Contract rights excluded from the stay on the exercise of ‘ipso facto’ provisions

Contract rights ipso facto
29 June 2018

A Ministerial declaration has been made providing for a range of contract rights to be excluded from the stay on the exercise of “ipso facto” provisions.

These exclusions are in addition to the contracts and rights excluded from the stay on the exercise of ‘ipso facto’ provisions provided for under Commonwealth regulations made on 21 June 2018 (Regulations).

A number of these further exclusions are important to construction, supply, operations and maintenance contracts and the ability to structure and finance infrastructure projects.

Need to know:

  • The ipso facto stay provisions will take effect on 1 July 2018. Unless one of the exclusions apply, these provisions will have wide ranging effect on all contracts, agreement, or arrangements entered into on or after 1 July 2018.
  • The Corporations Amendment (Stay on Enforcing Certain Rights) Declaration 2018 (Declaration) specifies types of rights which will be excluded from the ipso facto stay provisions.

Background

From 1 July 2018, amendments to the Corporations Act 2001 (Cth) will come into effect which stay the enforcement of ipso facto clauses in a contract.

What are ipso facto clauses?

The term ‘ipso facto’ is generally used to describe a clause in a contract which allows one party to terminate a contract on the basis of a prescribed insolvency event occurring, such as the company entering into voluntary administration or receivership.

Numerous types of contracts contain clauses of this nature, but construction, supply, operation and maintenance contracts are among the most common examples.

The amendments impose a stay on the exercise of a right to terminate a contract merely as a consequence of:

  • the appointment of a voluntary administrator;
  • the appointment of a receiver or controller over the whole or substantially the whole of the property of the company; or
  • the proposal of a scheme of arrangement.

Other termination rights which may exist are not disrupted and parties will continue to be able to terminate contracts on other grounds, such as default in payment or non-performance. The insolvent counterparty must be able to continue to perform the contract regardless of the insolvency event.

The period covered by the stay will vary depending on the type of insolvency process, but will generally commence on the date the company comes under external administration and end on the date when the administration or receivership ends, in accordance with a court order or when the company is wound up.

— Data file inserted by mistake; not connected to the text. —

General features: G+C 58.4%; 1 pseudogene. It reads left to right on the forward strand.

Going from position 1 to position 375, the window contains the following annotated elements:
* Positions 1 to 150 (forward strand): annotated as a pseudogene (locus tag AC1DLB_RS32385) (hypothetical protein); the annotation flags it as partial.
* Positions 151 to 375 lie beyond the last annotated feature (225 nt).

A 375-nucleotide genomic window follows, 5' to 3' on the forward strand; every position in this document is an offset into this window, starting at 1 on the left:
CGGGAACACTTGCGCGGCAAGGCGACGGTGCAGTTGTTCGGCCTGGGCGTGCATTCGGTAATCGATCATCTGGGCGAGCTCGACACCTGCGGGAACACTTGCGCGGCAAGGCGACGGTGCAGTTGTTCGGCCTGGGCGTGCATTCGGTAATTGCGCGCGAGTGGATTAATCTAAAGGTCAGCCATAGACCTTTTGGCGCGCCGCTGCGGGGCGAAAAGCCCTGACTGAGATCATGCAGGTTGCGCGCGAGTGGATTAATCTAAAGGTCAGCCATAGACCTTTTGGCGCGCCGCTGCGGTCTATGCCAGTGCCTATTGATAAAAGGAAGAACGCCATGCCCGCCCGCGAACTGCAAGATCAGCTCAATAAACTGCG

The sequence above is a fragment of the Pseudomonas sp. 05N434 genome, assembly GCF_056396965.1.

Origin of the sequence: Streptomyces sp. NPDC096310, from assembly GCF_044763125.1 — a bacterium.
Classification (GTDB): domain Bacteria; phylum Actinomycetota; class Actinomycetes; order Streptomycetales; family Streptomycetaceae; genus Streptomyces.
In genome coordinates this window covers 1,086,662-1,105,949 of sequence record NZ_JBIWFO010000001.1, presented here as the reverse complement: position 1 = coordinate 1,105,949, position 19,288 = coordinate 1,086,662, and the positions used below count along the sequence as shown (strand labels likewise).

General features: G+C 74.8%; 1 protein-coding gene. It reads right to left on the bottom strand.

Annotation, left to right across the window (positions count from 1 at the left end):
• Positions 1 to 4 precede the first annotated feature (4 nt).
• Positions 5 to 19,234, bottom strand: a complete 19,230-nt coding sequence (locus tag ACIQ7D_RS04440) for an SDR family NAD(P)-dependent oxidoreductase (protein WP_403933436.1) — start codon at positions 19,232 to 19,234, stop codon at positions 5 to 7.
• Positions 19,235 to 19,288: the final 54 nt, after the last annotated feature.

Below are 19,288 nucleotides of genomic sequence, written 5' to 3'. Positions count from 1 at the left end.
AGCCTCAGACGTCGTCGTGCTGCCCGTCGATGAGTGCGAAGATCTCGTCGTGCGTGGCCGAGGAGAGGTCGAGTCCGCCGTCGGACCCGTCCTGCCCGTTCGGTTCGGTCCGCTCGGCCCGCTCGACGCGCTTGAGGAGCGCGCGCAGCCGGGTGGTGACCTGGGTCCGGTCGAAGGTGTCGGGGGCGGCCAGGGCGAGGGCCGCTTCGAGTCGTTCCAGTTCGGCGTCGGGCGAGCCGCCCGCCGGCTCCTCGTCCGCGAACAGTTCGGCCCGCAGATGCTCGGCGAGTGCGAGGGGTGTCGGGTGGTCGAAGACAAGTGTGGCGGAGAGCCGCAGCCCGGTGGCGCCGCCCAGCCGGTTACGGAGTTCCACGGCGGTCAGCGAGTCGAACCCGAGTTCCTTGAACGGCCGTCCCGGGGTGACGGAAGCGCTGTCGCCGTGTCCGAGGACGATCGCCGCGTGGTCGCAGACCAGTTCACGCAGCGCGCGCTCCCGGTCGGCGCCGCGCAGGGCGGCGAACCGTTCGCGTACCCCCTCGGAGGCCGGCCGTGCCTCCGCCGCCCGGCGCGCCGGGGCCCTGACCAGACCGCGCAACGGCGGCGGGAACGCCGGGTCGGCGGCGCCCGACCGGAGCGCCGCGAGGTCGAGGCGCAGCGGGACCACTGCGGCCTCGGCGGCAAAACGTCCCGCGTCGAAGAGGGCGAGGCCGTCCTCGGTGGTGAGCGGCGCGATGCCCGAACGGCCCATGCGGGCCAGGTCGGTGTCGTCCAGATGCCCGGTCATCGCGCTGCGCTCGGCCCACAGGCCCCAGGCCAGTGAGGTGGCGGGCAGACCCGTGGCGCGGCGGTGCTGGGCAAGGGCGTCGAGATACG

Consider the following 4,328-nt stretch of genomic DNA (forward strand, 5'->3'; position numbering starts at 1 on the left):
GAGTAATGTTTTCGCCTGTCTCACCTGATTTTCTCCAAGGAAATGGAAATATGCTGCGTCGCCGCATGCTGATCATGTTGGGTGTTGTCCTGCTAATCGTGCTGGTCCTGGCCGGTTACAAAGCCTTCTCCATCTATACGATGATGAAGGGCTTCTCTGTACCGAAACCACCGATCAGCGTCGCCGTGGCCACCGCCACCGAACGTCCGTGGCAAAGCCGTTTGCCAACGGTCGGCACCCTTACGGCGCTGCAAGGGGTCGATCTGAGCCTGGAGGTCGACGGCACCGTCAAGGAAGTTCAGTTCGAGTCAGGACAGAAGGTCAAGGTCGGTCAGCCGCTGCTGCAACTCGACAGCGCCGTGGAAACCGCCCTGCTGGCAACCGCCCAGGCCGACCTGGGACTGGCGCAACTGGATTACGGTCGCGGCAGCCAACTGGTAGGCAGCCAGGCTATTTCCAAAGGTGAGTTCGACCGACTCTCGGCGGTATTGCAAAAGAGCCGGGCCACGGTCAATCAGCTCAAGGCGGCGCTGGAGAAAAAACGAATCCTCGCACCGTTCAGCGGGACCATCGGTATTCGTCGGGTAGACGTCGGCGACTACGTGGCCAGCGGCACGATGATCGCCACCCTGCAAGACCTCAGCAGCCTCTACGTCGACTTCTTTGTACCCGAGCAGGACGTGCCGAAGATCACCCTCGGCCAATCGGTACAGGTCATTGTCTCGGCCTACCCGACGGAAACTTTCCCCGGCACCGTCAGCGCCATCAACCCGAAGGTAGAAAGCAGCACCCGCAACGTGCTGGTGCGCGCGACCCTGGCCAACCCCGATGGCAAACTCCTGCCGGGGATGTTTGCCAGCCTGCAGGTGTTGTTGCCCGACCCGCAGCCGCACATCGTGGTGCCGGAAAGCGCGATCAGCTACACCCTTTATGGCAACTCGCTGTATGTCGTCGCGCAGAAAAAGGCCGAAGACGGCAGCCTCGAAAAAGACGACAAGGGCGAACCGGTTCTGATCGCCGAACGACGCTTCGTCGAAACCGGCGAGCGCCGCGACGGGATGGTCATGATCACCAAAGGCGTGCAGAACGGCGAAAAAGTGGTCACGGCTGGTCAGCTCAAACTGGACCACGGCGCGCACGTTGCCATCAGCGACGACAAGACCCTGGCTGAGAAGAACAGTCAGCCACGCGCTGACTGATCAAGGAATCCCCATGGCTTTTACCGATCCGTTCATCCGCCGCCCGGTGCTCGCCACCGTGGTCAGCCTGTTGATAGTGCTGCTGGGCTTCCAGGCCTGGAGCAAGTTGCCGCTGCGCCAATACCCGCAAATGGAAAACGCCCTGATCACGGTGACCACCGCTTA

What are the exclusions most relevant to infrastructure projects?

As with the exclusions in the Regulations, most of the exclusions are targeted at finance arrangements. However, there are important exclusions which are relevant to infrastructure projects. These include:

  • a right of set-off;
  • a right to assign, novate or otherwise transfer rights or obligations; and
  • ‘step-in’ rights.

Impact for project and construction contracts

The exclusion for set-off rights is important in preserving this key component of the security packages provided for in project and construction contracts.

The exclusions for a right to assign, novate or otherwise transfer rights or obligations are aimed at limiting disruption to the debt trading market according to the Declaration’s explanatory statement. However, the exclusions would appear equally applicable to project and construction contracts. If counterparties can negotiate appropriate rights for themselves, the exclusion could allow counterparties to novate contracts to new contractors if they are prevented from terminating because the original contractor becomes insolvent.

The ‘step-in’ rights exclusion is squarely targeted at construction and long-term services contracts and even contemplates stepping into the place of an insolvent head contractor to enforce rights under one or more of its subcontracts. However, ‘step-in’ rights are always complex remedies to exercise and come with increased risk to the party taking the ‘step-in’ action. Added to this will be the complications of stepping into a contractor who is undertaking a number of different projects for different counterparties. There will be practical difficulties identifying all those aspects of a contractor’s business necessary for the continuation of your project. There may also be competition with other counterparties for control of resources which the contractor may have allocated across several of its projects. Time will tell whether this exclusion is of real commercial value.

What should you do?

When entering into contracts and agreements after 1 July 2018, you should consider whether they are captured by the ipso facto stay provisions or whether particular contract rights fall within an exclusion. This applies to governments, principals and financiers with exposure to the credit risk of contractors and suppliers as much as it does to contractors exposed to the credit risk of subcontractors or principals.

If relying on an exclusion, careful consideration will be needed of the detailed wording of each exclusion to make sure you fall within its ambit. As with the Regulations, the language of the exclusions in the Declaration is open to interpretation and, as they are new, we do not yet have the benefit of any judicial guidance on their meaning - nor should any be expected for some time.


The content of this publication is for reference purposes only. It is current at the date of publication. This content does not constitute legal advice and should not be relied upon as such. Legal advice about your specific circumstances should always be obtained before taking any action based on this publication.


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